Disruption after transformative events: the Satir Change Model

July 28, 2009
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The impact on group performance of a well assimilated change during the five stages of the Satir Change Model

Steven Smith has a very interesting post discussing the Satir Change Model – a model of group process which charts the impact of innovations in organisational dynamics.

Smith discusses the impact of change on organisational dynamics.  The Satir Change model is derived from family psychology, which tracks the changes in family behaviour after the introduction of a new or disruptive event.

What the model finds is that after a new way of acting or behaving is adopted, there is a drop in performance often followed by a period of chaos or disruption.  This then restabilises to a higher level than before after group members internalise and embrace the circumstances of the new condition.

Clark Quinn then comments upon this, applying the model to organisational change.  He suggests that breaking new conditions or changes of behaviour into small, bite sized chunks might actually help reduce the negative aspects associated with change adoption.  Introducing these at the right time, and in the right order, may be the key to progressive, ongoing organisational change.

Smith then summarises this process in a table, reproduced below:

ctions for each stage that will help a group change more quickly and effectively.

Actions for each stage that will help a group change more quickly and effectively.

Many thanks to Steven and Clark for discussing this issue in the context of organisational change.

What lessons might this hold for humanitarian bearocratic change in the face of increasing numbers of disruptive, change-inducing events? Depending on the magnitude and frequency of these events (both increasing), it is possible that such organisations could hypothetically be driven down a process of ever decreasing performance if such changes happen fast enough.  On the other hand, embracing and understanding a model such a this (if it works in the context of your organisation) could help managers better navigate these changes.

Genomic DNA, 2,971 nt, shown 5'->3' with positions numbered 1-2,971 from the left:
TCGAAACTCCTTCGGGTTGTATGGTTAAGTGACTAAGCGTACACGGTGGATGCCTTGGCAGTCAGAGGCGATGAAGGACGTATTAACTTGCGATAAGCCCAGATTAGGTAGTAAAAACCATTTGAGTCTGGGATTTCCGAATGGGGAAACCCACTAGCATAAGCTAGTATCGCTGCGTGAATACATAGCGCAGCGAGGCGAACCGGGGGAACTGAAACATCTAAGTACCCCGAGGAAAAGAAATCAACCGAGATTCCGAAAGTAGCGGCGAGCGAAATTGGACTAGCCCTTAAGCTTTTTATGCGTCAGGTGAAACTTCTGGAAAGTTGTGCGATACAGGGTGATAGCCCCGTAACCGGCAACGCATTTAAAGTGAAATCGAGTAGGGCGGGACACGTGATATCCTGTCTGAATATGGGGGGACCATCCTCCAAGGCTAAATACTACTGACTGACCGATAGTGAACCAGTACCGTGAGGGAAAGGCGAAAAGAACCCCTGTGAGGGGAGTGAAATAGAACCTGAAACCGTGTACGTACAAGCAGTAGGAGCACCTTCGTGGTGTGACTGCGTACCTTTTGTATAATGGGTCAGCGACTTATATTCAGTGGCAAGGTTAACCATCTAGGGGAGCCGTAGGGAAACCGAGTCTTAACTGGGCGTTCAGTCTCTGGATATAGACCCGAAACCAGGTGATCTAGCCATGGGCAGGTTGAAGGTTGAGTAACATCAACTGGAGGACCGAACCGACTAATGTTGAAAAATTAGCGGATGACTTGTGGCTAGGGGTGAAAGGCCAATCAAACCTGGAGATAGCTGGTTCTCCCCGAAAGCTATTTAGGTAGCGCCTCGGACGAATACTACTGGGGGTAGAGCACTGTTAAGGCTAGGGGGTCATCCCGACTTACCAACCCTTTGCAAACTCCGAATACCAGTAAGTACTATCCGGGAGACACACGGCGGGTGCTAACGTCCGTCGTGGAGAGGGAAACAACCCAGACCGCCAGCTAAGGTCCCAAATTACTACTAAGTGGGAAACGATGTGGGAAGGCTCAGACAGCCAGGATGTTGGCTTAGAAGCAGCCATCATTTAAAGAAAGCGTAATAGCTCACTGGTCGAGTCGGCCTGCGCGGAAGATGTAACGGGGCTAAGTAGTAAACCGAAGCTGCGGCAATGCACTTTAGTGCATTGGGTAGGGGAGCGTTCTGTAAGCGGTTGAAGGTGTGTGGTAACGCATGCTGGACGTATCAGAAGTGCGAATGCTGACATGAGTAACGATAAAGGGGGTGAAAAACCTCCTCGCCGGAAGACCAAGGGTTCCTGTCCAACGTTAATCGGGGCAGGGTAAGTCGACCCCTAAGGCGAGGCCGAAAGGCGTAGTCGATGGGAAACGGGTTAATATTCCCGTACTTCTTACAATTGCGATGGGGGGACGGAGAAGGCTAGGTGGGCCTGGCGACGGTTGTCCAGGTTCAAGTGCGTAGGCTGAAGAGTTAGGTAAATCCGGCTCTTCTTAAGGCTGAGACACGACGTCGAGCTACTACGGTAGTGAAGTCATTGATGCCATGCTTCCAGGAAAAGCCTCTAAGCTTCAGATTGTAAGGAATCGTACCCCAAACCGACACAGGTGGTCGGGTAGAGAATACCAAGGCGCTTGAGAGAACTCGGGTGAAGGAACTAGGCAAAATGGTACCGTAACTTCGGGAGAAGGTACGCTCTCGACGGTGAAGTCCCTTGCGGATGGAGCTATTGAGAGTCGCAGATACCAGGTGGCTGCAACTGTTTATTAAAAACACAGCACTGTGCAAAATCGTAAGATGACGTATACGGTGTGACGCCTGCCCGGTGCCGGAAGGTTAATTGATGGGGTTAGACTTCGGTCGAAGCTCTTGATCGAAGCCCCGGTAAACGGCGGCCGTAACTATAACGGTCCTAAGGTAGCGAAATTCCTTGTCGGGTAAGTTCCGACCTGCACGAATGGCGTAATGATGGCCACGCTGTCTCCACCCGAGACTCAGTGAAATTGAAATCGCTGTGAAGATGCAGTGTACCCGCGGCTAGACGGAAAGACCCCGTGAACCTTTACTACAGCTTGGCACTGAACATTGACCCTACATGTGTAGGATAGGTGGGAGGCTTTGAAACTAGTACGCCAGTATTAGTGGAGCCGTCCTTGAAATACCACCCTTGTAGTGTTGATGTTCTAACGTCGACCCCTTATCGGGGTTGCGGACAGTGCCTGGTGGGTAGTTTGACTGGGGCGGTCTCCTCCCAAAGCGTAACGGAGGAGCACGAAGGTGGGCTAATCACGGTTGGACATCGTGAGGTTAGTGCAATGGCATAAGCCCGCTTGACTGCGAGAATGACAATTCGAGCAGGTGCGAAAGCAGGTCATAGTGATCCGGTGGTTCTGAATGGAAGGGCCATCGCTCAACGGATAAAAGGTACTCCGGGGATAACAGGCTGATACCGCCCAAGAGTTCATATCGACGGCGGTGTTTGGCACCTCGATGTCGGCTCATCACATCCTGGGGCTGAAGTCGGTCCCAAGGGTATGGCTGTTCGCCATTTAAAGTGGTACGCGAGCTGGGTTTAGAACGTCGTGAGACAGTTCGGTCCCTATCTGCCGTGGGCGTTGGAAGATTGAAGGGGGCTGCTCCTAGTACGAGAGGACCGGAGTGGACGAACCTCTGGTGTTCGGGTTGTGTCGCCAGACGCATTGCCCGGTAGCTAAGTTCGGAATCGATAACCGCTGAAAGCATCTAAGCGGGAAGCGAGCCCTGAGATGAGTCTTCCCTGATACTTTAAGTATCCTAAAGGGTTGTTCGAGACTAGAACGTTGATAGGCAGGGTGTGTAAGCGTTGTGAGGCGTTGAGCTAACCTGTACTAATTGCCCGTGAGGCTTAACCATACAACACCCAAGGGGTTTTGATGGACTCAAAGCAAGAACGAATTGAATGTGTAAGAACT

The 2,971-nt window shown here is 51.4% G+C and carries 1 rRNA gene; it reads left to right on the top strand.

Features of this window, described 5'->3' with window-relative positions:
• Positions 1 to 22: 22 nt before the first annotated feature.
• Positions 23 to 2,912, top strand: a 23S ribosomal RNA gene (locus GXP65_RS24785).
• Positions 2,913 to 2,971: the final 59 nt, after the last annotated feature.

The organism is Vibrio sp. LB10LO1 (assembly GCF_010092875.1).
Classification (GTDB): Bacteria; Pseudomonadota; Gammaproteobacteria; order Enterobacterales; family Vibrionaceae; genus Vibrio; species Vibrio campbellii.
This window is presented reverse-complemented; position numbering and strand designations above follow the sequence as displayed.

UPDATE – This also suggests that in order for organisations to learn and improve, they must be subject to creative, disruptive, potentially even destructive events.  If one is serious about change management and organisational adaptation, doesn’t it make sense to bring about such small events in order to help agencies and organisations better strengthen their “immune systems” in this regard?  In this case, do the ends justify the means?


Mobility VIP cards; a creative and effective tool for rapid scenario generation

March 27, 2009

mvip

The Art Center College of Design have created an intermixable deck of cards designed to jump start the scenario creation stage of futures workshops.

Jamais Cascio brings our attention to another extremely interesting and relevant development for those involved in futures work, scenario planning, or strategic design at any level.  Called the mVIP cards, the deck loosely follows the “STEEP” framework for identifying various elements of change in the future.  

The best part about the deck is that they are presented as an online Flash application for anyone to explore.  Check out the Flash site here.

We played around a bit and created a future with the following components:

  • All electric utilities
  • Rapid learning networks
  • Ubiquitous bugginess
  • Carbon rations
  • Fertile soil is gold
  • Asia invades Australia
  • Genetically modified crop failures

While perhaps random generation of futures, I-Ching style, isn’t the best strategic orientation strategy, the deck does a very fun and effective job of mixing and matching different developments to open the mind to new possibilities.  Very useful and effective.


“A Force More Powerful” serious gaming to teach non-violent strategies

December 19, 2008

This is another fantastic example of combining contemporary gaming technology with humanitarian, training, and learning expertise on crucial issues.

A group of filmmakers and nonviolence activists at the International Center on Nonviolent Conflict (ICNC) have created a serious game simulation which teaches players nonviolent resistance strategies under oppressive regimes. A Force More Powerful: The Game of Non-Violent Strategy”

From the website:

Can a computer game help people learn how to defeat dictators, military occupiers, and corrupt rulers–not with laser rays and AK47s–but with a non-military strategy and nonviolent weapons?

Featuring ten scenarios inspired by history, A Force More Powerful simulates nonviolent struggles to win freedom and secure human rights against dictators, occupiers, colonizers, and corrupt regimes, as well as campaigns for political and human rights for minorities and women. The game models real-world experience, allowing players to devise strategies, apply tactics and see the results.